Harsh V Pant & Suchet Vir Singh
Technology is essential to border management. But, as the events of October 7 show, a delicate balance between its use and the presence of troops is needed.
Even as the Israel-Hamas crisis shows no signs of de-escalating, the ease with which the much-touted Israeli border defence systems fell apart on October 7 continues to challenge observers and practitioners as they seek a better understanding of what really happened. In one swoop, Hamas took down the technology-driven, modern, expensive, and high-end fencing systems called the “Iron Wall”, which the Israel Defence Forces (IDF) had set up along 65 km of their border with Gaza in 2021, to fend off infiltration.
Essentially, the inability of the “smart fence” to fend off Hamas highlights the folly of relying excessively on technology for border protection. Technology and machines cannot replace boots on the ground in precarious border areas. While they are essential elements of modern border management and security practices, there needs to be a delicate balance between them and the physical presence of troops. For India, these events are also significant, given its long and porous borders and history of skirmishes in these areas.
Enabled with state-of-the-art thermal cameras, radars, and sensors, which would ensure real-time responses from remote-controlled machine guns to fend off any infiltration attempts, Tel Aviv’s logic was that the high-tech “smart fence” was impenetrable. Covered in barbed wire and fortified via a deep concrete base to thwart tunnel movement from Gaza to Israel—the 20-foot high wall, built with over 140,000 tonnes of iron and steel at a cost of over $1 billion, took more than three years to complete.
While the Iron Wall was supposed to act as a bulwark against Hamas, the over-reliance on technology or “tech fetish,” as it is being described, came to nought on the day of Hamas’s bloody attack.
According to the IDF, 29 points across the smart fence were breached by Hamas on October 7. While soldiers were stationed at 500 feet along the periphery, they offered little resistance.
A few weeks prior, three battalions of soldiers were moved to the West Bank from Gaza by Israel, making the incursion easier for Hamas. Essentially, the Gaza front was “minimally staffed” at a lower threshold than expected. Hamas took advantage of this troop reduction.
Hamas’s onslaught began by first deploying commercially bought drones to drop explosives on communication infrastructure, remote-controlled guns, and observation posts near the fence. This put the border surveillance and response mechanism into disarray. Hamas then resorted to using explosives to blow up sections of the fence. Finally, they deployed bulldozers to widen the gaps that had been created in the smart fence through the bombings.
This enabled cars, jeeps, and bikes loaded with Hamas fighters to pass through the fence. As the observation posts and machine guns were also taken down, many went across the fence as paragliders. Consequently, Hamas unleashed its string of attacks across Israel, leading to the deaths of many civilians, which then resulted in Israel’s relentless targeting of Gaza and the larger conflict.
In the failure of Israel’s Iron Wall or “smart-fence” lies the overestimation of the ability of technology to guard contentious border regions.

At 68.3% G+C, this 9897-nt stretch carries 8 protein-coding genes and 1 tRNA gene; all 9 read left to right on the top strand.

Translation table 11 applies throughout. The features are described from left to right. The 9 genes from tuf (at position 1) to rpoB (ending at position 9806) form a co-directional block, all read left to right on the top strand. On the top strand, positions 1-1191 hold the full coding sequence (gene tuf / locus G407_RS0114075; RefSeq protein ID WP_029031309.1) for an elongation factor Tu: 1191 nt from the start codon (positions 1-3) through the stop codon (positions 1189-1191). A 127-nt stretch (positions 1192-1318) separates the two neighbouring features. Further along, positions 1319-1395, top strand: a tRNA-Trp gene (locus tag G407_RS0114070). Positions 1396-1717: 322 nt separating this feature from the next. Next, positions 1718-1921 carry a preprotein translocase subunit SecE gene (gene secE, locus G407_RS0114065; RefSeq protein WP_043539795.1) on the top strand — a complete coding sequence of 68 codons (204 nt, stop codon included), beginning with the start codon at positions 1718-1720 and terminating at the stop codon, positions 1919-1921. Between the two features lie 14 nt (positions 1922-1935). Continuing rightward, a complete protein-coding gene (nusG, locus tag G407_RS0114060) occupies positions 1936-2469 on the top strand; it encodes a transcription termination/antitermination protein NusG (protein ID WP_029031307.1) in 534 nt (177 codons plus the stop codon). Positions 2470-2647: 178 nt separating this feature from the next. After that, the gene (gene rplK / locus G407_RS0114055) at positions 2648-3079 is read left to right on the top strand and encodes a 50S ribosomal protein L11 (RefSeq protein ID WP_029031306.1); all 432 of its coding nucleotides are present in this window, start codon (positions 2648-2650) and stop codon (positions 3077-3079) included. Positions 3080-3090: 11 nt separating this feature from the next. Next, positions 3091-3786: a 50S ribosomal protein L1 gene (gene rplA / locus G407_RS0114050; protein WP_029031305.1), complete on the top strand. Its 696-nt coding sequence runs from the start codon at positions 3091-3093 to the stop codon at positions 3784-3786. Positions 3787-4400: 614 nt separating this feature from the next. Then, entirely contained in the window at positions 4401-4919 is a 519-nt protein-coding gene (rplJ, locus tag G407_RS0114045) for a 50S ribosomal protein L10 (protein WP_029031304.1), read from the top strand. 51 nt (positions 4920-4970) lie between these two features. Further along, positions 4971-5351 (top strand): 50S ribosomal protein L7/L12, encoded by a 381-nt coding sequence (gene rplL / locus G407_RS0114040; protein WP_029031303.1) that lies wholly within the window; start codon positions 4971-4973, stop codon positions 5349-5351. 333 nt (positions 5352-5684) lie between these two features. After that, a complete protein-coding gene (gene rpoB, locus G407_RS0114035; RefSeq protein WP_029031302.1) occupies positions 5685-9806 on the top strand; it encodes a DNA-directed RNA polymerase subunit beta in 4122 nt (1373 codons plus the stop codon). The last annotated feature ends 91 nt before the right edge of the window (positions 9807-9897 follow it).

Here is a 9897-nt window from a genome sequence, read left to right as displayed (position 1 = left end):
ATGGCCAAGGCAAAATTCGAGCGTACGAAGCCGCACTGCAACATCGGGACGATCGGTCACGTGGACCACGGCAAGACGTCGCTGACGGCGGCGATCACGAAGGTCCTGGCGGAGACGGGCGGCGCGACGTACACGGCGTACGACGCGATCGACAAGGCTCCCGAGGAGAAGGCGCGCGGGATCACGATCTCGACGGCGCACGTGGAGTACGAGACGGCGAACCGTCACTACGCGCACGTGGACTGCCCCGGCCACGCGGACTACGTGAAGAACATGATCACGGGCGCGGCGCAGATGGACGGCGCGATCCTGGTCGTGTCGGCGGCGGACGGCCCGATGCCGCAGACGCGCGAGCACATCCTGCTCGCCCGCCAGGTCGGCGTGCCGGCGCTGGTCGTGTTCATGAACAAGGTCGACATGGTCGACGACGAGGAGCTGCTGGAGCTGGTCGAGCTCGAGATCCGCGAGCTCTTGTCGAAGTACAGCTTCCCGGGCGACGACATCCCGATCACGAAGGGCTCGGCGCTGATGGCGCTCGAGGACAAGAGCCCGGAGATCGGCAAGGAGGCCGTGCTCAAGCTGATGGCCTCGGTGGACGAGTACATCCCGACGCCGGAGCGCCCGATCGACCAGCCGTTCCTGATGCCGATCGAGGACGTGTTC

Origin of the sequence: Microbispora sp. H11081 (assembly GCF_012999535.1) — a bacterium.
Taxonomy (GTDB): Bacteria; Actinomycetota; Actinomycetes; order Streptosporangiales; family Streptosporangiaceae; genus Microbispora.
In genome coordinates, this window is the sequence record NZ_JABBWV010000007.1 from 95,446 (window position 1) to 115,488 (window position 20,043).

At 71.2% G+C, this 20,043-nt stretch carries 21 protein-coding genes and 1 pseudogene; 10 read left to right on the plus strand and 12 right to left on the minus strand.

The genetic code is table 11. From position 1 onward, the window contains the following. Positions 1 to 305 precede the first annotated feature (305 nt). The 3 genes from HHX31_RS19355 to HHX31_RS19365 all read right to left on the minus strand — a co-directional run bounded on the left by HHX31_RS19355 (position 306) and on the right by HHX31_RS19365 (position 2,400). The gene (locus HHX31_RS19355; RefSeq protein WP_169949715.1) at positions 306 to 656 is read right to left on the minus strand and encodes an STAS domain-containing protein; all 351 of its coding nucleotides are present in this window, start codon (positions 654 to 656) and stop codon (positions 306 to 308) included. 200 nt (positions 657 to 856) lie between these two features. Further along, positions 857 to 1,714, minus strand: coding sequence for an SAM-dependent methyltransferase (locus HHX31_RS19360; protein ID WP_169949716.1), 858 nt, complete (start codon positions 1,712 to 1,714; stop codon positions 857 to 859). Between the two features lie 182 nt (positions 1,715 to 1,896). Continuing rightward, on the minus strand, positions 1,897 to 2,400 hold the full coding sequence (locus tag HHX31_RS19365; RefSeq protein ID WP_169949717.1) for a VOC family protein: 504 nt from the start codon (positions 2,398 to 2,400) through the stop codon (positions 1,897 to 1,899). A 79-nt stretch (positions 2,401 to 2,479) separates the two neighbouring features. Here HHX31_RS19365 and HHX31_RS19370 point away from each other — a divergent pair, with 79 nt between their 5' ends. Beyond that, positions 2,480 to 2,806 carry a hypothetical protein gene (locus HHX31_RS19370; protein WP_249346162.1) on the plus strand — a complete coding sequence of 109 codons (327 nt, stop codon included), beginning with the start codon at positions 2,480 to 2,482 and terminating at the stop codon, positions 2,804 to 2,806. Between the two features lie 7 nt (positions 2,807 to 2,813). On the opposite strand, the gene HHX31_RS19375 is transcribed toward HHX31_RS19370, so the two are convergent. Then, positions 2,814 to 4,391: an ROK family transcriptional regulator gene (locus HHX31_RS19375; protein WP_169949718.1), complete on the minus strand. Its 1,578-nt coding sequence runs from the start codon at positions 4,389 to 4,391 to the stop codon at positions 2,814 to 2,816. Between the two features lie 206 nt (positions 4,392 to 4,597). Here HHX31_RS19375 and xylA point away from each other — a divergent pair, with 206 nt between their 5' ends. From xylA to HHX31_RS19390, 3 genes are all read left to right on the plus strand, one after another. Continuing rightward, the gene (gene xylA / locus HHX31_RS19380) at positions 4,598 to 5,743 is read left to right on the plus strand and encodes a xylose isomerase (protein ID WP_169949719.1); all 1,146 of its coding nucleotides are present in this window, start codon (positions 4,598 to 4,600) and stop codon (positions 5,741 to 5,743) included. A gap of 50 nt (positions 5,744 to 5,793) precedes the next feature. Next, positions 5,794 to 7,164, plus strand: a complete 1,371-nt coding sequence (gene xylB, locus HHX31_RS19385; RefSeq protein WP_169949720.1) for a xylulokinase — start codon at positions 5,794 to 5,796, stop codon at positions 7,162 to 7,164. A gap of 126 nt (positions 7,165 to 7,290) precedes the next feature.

In its quest to establish technological superiority, the IDF underestimated the possibility of a sophisticated combined arms attack from an enemy with a low-technology base. Israel also failed to put in place contingencies to deal with attacks when there could be technology failures or problems while also eliminating the human reaction needed to stymie unexpected attacks. Technological superiority clouded the judgement of the IDF, arguably lulling them into a false sense of security.
These events hold significance for India—given its long history of complicated border management scenarios, skirmishes and conflicts. As a consequence, New Delhi has developed various mechanisms, methods, and contingencies for troop deployment and monitoring in its border areas. This is specifically relevant for the Line of Control (LoC), where, despite various border control mechanisms, infiltration problems persist.
In the context of the evolving nature of warfare and the proliferation of drones, India is also adopting these technologies in its border management systems. Recently, India has started inducting drones along its border regions. India is also trying to deploy “smart-fencing” systems along the LoC, with reportedly the same sensors adopted by Israel in its smart fence.
While comparisons between the borders of India and Israel are difficult given the differences in terrain, border size, harsh nature of winter in India’s context, and dual threats in terrorism and crime—the lessons from Israel and the downside of the overdependence on technology are clear.
New Delhi must move forward assiduously with its border management strategies—maintaining a delicate balance between the presence of personnel on the ground and the dependence and integration of technology. The latter must not override the former.
India will have to keep in mind that terrorists and infiltrators will find new methods of infiltrating and attacking its borders, but the human element will be critical to thwarting them, albeit with the assistance of technology.
The article was first published in Financial Express as Israel-Hamas crisis: Tech alone can’t protect the borders on November 7, 2023.
Harsh V Pant & Suchet Vir Singh, respectively, vice president (studies and foreign policy), and associate fellow, Observer Research Foundation. Views are personal.
Disclaimer: All views expressed in the article belong solely to the author and not necessarily to the organisation.
Posted by Mansi Garg , a researcher at IMPRI.